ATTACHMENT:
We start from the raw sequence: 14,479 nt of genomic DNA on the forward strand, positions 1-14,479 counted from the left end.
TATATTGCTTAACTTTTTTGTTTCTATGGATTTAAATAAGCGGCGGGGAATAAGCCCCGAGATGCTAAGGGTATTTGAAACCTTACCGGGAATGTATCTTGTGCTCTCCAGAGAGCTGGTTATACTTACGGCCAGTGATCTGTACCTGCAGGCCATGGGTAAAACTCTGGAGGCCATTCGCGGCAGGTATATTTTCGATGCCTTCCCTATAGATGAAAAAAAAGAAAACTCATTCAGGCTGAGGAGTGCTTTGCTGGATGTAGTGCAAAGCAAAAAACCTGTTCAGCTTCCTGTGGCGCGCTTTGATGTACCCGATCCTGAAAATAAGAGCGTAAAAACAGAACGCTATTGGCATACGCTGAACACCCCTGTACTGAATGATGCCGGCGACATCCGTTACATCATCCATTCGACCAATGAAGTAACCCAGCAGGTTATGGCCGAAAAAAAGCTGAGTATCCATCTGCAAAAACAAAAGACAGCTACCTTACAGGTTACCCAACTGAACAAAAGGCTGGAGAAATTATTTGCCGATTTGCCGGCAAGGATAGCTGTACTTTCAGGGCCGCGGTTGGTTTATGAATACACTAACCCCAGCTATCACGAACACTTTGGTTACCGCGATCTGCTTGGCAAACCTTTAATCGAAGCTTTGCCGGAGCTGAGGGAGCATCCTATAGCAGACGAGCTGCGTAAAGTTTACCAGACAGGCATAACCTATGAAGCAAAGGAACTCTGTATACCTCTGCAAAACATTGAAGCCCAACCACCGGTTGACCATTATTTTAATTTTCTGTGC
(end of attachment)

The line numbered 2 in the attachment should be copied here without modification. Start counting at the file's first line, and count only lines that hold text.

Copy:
TATATTGCTTAACTTTTTTGTTTCTATGGATTTAAATAAGCGGCGGGGAATAAGCCCCGAGATGCTAAGGGTATTTGAAACCTTACCGGGAATGTATCTTGTGCTCTCCAGAGAGCTGGTTATACTTACGGCCAGTGATCTGTACCTGCAGGCCATGGGTAAAACTCTGGAGGCCATTCGCGGCAGGTATATTTTCGATGCCTTCCCTATAGATGAAAAAAAAGAAAACTCATTCAGGCTGAGGAGTGCTTTGCTGGATGTAGTGCAAAGCAAAAAACCTGTTCAGCTTCCTGTGGCGCGCTTTGATGTACCCGATCCTGAAAATAAGAGCGTAAAAACAGAACGCTATTGGCATACGCTGAACACCCCTGTACTGAATGATGCCGGCGACATCCGTTACATCATCCATTCGACCAATGAAGTAACCCAGCAGGTTATGGCCGAAAAAAAGCTGAGTATCCATCTGCAAAAACAAAAGACAGCTACCTTACAGGTTACCCAACTGAACAAAAGGCTGGAGAAATTATTTGCCGATTTGCCGGCAAGGATAGCTGTACTTTCAGGGCCGCGGTTGGTTTATGAATACACTAACCCCAGCTATCACGAACACTTTGGTTACCGCGATCTGCTTGGCAAACCTTTAATCGAAGCTTTGCCGGAGCTGAGGGAGCATCCTATAGCAGACGAGCTGCGTAAAGTTTACCAGACAGGCATAACCTATGAAGCAAAGGAACTCTGTATACCTCTGCAAAACATTGAAGCCCAACCACCGGTTGACCATTATTTTAATTTTCTGTGC